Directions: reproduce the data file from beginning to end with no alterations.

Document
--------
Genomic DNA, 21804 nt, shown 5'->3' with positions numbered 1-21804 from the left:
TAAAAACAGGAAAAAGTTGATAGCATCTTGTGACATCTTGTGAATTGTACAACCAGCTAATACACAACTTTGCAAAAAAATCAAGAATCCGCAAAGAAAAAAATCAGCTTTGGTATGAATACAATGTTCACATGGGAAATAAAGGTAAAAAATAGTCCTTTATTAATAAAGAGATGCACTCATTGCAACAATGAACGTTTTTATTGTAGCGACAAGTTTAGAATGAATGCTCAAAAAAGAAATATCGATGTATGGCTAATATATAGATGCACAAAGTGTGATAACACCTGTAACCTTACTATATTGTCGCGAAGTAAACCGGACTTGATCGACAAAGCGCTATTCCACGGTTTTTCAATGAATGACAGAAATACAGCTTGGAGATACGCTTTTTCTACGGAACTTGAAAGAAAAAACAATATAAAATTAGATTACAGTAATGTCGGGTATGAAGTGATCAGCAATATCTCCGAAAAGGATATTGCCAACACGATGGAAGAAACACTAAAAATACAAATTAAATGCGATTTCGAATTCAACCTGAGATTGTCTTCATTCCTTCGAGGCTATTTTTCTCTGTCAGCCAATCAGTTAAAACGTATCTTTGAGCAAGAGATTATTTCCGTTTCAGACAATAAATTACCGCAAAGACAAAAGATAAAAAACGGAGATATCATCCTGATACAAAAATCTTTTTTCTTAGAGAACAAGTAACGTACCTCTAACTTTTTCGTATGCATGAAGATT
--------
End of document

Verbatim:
Genomic DNA, 21804 nt, shown 5'->3' with positions numbered 1-21804 from the left:
TAAAAACAGGAAAAAGTTGATAGCATCTTGTGACATCTTGTGAATTGTACAACCAGCTAATACACAACTTTGCAAAAAAATCAAGAATCCGCAAAGAAAAAAATCAGCTTTGGTATGAATACAATGTTCACATGGGAAATAAAGGTAAAAAATAGTCCTTTATTAATAAAGAGATGCACTCATTGCAACAATGAACGTTTTTATTGTAGCGACAAGTTTAGAATGAATGCTCAAAAAAGAAATATCGATGTATGGCTAATATATAGATGCACAAAGTGTGATAACACCTGTAACCTTACTATATTGTCGCGAAGTAAACCGGACTTGATCGACAAAGCGCTATTCCACGGTTTTTCAATGAATGACAGAAATACAGCTTGGAGATACGCTTTTTCTACGGAACTTGAAAGAAAAAACAATATAAAATTAGATTACAGTAATGTCGGGTATGAAGTGATCAGCAATATCTCCGAAAAGGATATTGCCAACACGATGGAAGAAACACTAAAAATACAAATTAAATGCGATTTCGAATTCAACCTGAGATTGTCTTCATTCCTTCGAGGCTATTTTTCTCTGTCAGCCAATCAGTTAAAACGTATCTTTGAGCAAGAGATTATTTCCGTTTCAGACAATAAATTACCGCAAAGACAAAAGATAAAAAACGGAGATATCATCCTGATACAAAAATCTTTTTTCTTAGAGAACAAGTAACGTACCTCTAACTTTTTCGTATGCATGAAGATT